Reflection – Palm Sunday, given by Revd Sue McCoan
This week marked one year since the start of the first lockdown, and there have been many recaps and reflections over what the year has brought. One of the abiding images, for me, has been the footage of Covid patients who have been in intensive care, maybe on ventilators, but have survived and are now ready to go home. And as they emerge from the unit, the doctors, nurses and other hospital staff who have been treating them, lining the corridor in a sort of guard of honour, applauding them as they go.
I saw it on the news in the early days, and then again in a recent documentary about the pandemic that featured the writer Michael Rosen, who was himself seriously ill. When his turn came to be wheeled out, the camera lingered on the staff faces, and there was no mistaking that look of care, and love, and pride in their patient and in their shared achievement. And this was after months of working to exhaustion, dealing every day with pain and death and loss. Their applause was an affirmation of that patient, but also of their work and dedication and of the triumphs that lived alongside the tragedy.
The people of ancient Israel, long before Jesus, had their fair share of triumphs and tragedies, and many of these are reflected in the psalms. Psalm 118, which we used in our call to worship, and will hear some more verses from shortly, is a psalm of rejoicing, giving thanks to God for deliverance from distress. The format of the psalm suggests that it is a liturgy, an act of worship, possibly part of a procession. It was, and I think still is, one of the psalms used by Jewish people as part of the Passover celebrations – it was sung after the meal, and it might therefore have been one of the hymns that we’re told Jesus sang with his disciples after the last supper, before they went out to the garden of Gethsemane.
It’s certainly a psalm that people knew, and knew well. And you will recognise some of the words.
Bible reading: Psalm 118:25-29
‘Blessed is the one who comes in the name of the Lord’. ‘Bind the festal procession with branches’.
Imagine you were one of the people who had followed Jesus in Galilee, who had come all the way to Jerusalem with him for the Passover festival. Imagine you were one of the people who lived in Jerusalem, who had heard about this remarkable preacher and were excited to see him in person. Imagine your hope, your pride, your joy, as your hero is about to enter your capital city, the seat of power, the home of the Temple. Imagine Jesus, knowing everyone is waiting for him, wanting to see him.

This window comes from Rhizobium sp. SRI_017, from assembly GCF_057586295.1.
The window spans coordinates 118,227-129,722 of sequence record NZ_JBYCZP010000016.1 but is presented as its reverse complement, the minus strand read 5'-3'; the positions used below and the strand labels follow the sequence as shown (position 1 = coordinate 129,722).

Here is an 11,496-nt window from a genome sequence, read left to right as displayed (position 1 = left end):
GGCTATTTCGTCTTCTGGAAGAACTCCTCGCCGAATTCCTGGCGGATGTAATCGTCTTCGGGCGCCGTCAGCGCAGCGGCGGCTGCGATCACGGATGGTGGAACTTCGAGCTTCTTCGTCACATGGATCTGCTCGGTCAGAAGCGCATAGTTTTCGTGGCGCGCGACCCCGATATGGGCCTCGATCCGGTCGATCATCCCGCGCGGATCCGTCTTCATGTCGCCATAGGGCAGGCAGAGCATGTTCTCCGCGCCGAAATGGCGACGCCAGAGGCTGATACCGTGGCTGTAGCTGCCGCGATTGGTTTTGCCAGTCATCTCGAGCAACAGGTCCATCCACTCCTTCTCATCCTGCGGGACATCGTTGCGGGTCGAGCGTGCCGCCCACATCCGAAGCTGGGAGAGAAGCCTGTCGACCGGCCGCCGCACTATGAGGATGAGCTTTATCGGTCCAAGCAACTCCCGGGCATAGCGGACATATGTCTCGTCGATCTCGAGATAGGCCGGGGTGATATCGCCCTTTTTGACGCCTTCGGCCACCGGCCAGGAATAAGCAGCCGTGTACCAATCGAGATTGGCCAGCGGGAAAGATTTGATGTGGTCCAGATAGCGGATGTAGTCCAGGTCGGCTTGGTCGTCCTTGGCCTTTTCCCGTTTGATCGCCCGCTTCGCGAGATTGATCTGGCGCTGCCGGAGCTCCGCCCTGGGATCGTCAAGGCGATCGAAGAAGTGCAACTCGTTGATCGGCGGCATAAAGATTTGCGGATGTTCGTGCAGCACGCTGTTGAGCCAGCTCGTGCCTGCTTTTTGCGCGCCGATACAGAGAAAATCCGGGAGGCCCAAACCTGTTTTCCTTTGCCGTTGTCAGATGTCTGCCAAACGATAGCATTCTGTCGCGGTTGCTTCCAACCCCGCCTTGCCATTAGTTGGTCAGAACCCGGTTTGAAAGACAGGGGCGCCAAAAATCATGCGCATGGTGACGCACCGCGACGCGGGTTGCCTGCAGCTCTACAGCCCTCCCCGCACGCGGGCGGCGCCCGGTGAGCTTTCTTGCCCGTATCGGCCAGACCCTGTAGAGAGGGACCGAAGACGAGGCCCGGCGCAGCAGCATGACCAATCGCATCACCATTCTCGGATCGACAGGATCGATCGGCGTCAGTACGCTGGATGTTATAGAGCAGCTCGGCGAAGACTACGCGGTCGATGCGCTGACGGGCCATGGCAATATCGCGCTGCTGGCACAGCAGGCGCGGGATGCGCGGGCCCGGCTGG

As Jesus rides into town, the crowd breaks into spontaneous applause, cheering, singing – and what better song than this psalm of triumphal procession.
Bible reading Mark 11:1-11
Jesus arranges to borrow the donkey; the crowd bring their cloaks and branches and songs. Between them, they stage a procession that echoes military victory, the reclaiming of the Temple and ancient prophecies. It’s a great moment of triumph and joy.
But here’s the thing. Jesus already knows what is going to happen to him in Jerusalem. Three times – at least three times – he has told his disciples he will be handed over to the authorities and killed. The disciples haven’t fully understood, and most of the crowd don’t know, but Jesus knows. So why make such a spectacular entrance? Why draw the attention of people who are out to kill you?
I suggest two reasons. One is that the crowds are a protective measure. The popular support for Jesus makes it much harder for the authorities to do away with him. But the other, I think, is that Jesus knows that the people have a need to celebrate his arrival, and to express their thanks and praise. It is a big moment for them, and he is going to enter into that moment wholeheartedly, regardless of what else he knows is coming.
I think this is a huge help to us, as we deal with what are still very uncertain times: to celebrate the moments that need celebration, regardless of what else is going on. Those hospital nurses and doctors knew that, as soon as their recovering patient was out the door, they would be straight back to the other patients, still in crisis, still with more coming in every day. It didn’t matter. They still needed, wanted, to celebrate that patient, that recovery.
Some of us have got through this last year pretty much unscathed. Others have dealt with anxiety, hardship, illness, and death and have really struggled. We know that, as we emerge from lockdown again, there are people who can’t wait to get out and party, and others who will come blinking into the light, not sure how to negotiate a landscape that has changed almost beyond recognition. We will need great gentleness and patience as we learn to be social animals again. But when there are times of rejoicing – and there must surely be a backlog of anniversaries and events to be celebrated – let us not be afraid to rejoice. It does not diminish or disrespect the dark times. We know that there has been suffering and that there will be more to come; but we also know, as the psalmist says, that God is our salvation; that the Lord is God and he has given us light.
We enter into Holy Week with Jesus, with our heads held high, and songs of praise in our hearts, trusting that God is with us all the way.